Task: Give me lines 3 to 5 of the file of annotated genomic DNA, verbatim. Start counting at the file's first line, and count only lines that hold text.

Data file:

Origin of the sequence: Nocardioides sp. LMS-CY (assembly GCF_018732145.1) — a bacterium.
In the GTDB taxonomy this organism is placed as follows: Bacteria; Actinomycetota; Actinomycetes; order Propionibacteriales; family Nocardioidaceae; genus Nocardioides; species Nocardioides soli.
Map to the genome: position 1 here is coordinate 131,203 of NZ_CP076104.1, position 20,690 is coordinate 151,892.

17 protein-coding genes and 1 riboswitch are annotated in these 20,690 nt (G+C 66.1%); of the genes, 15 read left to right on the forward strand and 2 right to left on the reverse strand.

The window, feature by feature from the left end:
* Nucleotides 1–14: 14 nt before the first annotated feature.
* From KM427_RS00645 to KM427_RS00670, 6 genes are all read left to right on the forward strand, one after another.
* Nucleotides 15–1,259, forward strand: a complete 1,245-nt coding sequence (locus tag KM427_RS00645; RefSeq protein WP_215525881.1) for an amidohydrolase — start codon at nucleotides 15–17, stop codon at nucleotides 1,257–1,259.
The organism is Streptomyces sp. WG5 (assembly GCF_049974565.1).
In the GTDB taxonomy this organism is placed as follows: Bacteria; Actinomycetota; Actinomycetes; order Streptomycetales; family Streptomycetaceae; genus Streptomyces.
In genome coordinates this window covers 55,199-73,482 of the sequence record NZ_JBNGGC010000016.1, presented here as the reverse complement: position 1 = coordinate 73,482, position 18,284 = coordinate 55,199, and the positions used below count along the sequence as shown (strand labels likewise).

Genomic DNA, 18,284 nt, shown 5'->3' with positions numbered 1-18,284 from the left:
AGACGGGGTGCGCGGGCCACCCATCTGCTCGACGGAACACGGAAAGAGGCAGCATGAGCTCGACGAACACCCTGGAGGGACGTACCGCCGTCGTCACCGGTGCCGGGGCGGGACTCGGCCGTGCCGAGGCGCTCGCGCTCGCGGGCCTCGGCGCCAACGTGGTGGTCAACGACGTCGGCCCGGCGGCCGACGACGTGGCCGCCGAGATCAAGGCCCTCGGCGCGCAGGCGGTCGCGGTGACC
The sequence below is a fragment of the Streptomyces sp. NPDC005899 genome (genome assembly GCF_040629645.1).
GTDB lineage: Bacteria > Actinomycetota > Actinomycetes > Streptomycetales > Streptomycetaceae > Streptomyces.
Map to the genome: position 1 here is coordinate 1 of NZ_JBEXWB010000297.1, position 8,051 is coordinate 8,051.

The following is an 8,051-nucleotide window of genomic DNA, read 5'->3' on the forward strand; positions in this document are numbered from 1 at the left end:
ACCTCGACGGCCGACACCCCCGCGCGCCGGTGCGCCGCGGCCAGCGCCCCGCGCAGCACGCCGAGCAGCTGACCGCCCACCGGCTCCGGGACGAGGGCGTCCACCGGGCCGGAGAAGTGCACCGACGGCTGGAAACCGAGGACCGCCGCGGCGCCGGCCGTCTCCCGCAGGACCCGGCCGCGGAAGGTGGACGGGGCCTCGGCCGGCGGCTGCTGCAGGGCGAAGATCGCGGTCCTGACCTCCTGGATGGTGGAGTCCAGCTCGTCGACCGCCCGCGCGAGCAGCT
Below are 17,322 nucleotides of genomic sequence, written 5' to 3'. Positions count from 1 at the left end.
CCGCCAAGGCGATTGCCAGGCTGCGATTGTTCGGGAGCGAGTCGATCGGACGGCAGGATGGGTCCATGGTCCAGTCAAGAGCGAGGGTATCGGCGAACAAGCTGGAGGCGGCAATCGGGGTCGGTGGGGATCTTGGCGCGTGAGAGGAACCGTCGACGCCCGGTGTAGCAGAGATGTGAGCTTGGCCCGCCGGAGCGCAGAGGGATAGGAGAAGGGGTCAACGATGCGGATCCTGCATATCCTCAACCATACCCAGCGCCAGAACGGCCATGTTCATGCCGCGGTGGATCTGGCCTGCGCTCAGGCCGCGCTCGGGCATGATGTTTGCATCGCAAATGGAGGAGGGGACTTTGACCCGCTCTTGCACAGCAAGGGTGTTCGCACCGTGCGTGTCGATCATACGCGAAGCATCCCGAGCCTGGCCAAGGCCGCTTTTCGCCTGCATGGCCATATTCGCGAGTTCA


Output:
Map to the genome: position 1 here is coordinate 131,203 of NZ_CP076104.1, position 20,690 is coordinate 151,892.

17 protein-coding genes and 1 riboswitch are annotated in these 20,690 nt (G+C 66.1%); of the genes, 15 read left to right on the forward strand and 2 right to left on the reverse strand.

The window, feature by feature from the left end: